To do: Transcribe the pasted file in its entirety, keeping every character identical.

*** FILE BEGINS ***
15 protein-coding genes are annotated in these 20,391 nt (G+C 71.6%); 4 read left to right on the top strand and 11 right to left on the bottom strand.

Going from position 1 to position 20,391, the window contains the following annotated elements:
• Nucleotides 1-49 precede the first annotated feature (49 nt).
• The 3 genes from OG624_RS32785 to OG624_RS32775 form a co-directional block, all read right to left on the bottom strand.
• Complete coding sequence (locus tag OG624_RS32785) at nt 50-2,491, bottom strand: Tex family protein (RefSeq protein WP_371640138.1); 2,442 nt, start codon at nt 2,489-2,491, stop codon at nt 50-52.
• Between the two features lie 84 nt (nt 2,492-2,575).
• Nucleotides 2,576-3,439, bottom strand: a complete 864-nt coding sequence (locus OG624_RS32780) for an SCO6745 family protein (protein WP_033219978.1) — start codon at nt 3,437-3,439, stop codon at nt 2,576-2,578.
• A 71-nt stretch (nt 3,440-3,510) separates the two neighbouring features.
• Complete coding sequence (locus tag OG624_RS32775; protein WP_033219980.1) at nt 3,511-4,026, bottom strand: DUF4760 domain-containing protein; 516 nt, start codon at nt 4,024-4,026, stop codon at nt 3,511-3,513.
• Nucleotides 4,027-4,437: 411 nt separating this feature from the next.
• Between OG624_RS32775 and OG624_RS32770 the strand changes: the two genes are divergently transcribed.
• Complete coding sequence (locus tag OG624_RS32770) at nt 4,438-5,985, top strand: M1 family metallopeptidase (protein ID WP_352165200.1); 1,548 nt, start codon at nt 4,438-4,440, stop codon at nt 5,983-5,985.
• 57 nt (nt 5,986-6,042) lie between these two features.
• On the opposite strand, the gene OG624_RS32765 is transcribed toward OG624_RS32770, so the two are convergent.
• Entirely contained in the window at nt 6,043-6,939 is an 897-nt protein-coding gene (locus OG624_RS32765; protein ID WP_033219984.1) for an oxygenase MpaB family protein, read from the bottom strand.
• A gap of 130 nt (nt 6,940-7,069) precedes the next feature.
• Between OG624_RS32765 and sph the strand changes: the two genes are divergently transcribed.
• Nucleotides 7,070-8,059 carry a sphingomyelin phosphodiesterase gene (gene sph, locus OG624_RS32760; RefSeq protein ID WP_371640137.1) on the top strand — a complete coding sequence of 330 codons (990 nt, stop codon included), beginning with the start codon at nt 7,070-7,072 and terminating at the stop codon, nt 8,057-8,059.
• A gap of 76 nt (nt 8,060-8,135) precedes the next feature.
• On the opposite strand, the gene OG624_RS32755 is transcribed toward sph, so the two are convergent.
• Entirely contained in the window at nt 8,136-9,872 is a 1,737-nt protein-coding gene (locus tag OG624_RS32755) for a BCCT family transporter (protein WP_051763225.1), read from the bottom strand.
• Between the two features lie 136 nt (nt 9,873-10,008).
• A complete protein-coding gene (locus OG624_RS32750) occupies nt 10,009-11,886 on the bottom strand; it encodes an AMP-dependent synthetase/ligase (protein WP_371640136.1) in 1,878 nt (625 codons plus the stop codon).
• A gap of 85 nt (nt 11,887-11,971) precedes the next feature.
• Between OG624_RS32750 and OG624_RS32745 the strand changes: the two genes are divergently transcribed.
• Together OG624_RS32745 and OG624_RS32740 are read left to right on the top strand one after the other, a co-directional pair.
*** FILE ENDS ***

15 protein-coding genes are annotated in these 20,391 nt (G+C 71.6%); 4 read left to right on the top strand and 11 right to left on the bottom strand.

Going from position 1 to position 20,391, the window contains the following annotated elements:
• Nucleotides 1-49 precede the first annotated feature (49 nt).
• The 3 genes from OG624_RS32785 to OG624_RS32775 form a co-directional block, all read right to left on the bottom strand.
• Complete coding sequence (locus tag OG624_RS32785) at nt 50-2,491, bottom strand: Tex family protein (RefSeq protein WP_371640138.1); 2,442 nt, start codon at nt 2,489-2,491, stop codon at nt 50-52.
• Between the two features lie 84 nt (nt 2,492-2,575).
• Nucleotides 2,576-3,439, bottom strand: a complete 864-nt coding sequence (locus OG624_RS32780) for an SCO6745 family protein (protein WP_033219978.1) — start codon at nt 3,437-3,439, stop codon at nt 2,576-2,578.
• A 71-nt stretch (nt 3,440-3,510) separates the two neighbouring features.
• Complete coding sequence (locus tag OG624_RS32775; protein WP_033219980.1) at nt 3,511-4,026, bottom strand: DUF4760 domain-containing protein; 516 nt, start codon at nt 4,024-4,026, stop codon at nt 3,511-3,513.
• Nucleotides 4,027-4,437: 411 nt separating this feature from the next.
• Between OG624_RS32775 and OG624_RS32770 the strand changes: the two genes are divergently transcribed.
• Complete coding sequence (locus tag OG624_RS32770) at nt 4,438-5,985, top strand: M1 family metallopeptidase (protein ID WP_352165200.1); 1,548 nt, start codon at nt 4,438-4,440, stop codon at nt 5,983-5,985.
• 57 nt (nt 5,986-6,042) lie between these two features.
• On the opposite strand, the gene OG624_RS32765 is transcribed toward OG624_RS32770, so the two are convergent.
• Entirely contained in the window at nt 6,043-6,939 is an 897-nt protein-coding gene (locus OG624_RS32765; protein ID WP_033219984.1) for an oxygenase MpaB family protein, read from the bottom strand.
• A gap of 130 nt (nt 6,940-7,069) precedes the next feature.
• Between OG624_RS32765 and sph the strand changes: the two genes are divergently transcribed.
• Nucleotides 7,070-8,059 carry a sphingomyelin phosphodiesterase gene (gene sph, locus OG624_RS32760; RefSeq protein ID WP_371640137.1) on the top strand — a complete coding sequence of 330 codons (990 nt, stop codon included), beginning with the start codon at nt 7,070-7,072 and terminating at the stop codon, nt 8,057-8,059.
• A gap of 76 nt (nt 8,060-8,135) precedes the next feature.
• On the opposite strand, the gene OG624_RS32755 is transcribed toward sph, so the two are convergent.
• Entirely contained in the window at nt 8,136-9,872 is a 1,737-nt protein-coding gene (locus tag OG624_RS32755) for a BCCT family transporter (protein WP_051763225.1), read from the bottom strand.
• Between the two features lie 136 nt (nt 9,873-10,008).
• A complete protein-coding gene (locus OG624_RS32750) occupies nt 10,009-11,886 on the bottom strand; it encodes an AMP-dependent synthetase/ligase (protein WP_371640136.1) in 1,878 nt (625 codons plus the stop codon).
• A gap of 85 nt (nt 11,887-11,971) precedes the next feature.
• Between OG624_RS32750 and OG624_RS32745 the strand changes: the two genes are divergently transcribed.
• Together OG624_RS32745 and OG624_RS32740 are read left to right on the top strand one after the other, a co-directional pair.